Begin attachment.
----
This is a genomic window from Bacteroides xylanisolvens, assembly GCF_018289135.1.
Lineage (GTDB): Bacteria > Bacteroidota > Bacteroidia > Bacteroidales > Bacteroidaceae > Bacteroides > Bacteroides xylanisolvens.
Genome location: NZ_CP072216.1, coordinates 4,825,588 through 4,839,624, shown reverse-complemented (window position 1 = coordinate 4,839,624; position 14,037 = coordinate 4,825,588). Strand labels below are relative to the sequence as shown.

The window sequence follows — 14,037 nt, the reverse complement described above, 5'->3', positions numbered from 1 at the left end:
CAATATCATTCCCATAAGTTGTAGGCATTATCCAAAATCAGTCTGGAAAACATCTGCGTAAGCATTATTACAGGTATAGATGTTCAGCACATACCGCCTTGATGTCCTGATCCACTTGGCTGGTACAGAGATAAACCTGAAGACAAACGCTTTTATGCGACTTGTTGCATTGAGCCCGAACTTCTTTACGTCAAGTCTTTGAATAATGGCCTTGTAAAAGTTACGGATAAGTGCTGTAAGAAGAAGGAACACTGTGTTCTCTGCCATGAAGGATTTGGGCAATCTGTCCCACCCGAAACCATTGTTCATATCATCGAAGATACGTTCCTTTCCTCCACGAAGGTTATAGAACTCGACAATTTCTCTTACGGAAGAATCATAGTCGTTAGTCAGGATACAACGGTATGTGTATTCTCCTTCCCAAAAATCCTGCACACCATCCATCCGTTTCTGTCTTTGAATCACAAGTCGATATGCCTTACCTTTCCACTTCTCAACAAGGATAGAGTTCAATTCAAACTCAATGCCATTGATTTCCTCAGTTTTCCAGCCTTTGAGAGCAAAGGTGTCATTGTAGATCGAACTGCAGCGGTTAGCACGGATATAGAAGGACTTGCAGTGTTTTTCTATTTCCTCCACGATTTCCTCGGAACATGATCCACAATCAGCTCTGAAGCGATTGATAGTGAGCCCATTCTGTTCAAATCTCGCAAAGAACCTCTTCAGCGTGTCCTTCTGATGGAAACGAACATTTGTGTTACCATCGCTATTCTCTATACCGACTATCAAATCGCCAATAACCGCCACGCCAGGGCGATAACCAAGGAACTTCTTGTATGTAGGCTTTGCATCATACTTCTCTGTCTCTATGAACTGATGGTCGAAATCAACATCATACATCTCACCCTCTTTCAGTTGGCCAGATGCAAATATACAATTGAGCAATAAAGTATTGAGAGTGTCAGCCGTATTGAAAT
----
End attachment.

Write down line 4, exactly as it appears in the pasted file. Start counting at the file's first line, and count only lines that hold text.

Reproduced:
The window sequence follows — 14,037 nt, the reverse complement described above, 5'->3', positions numbered from 1 at the left end: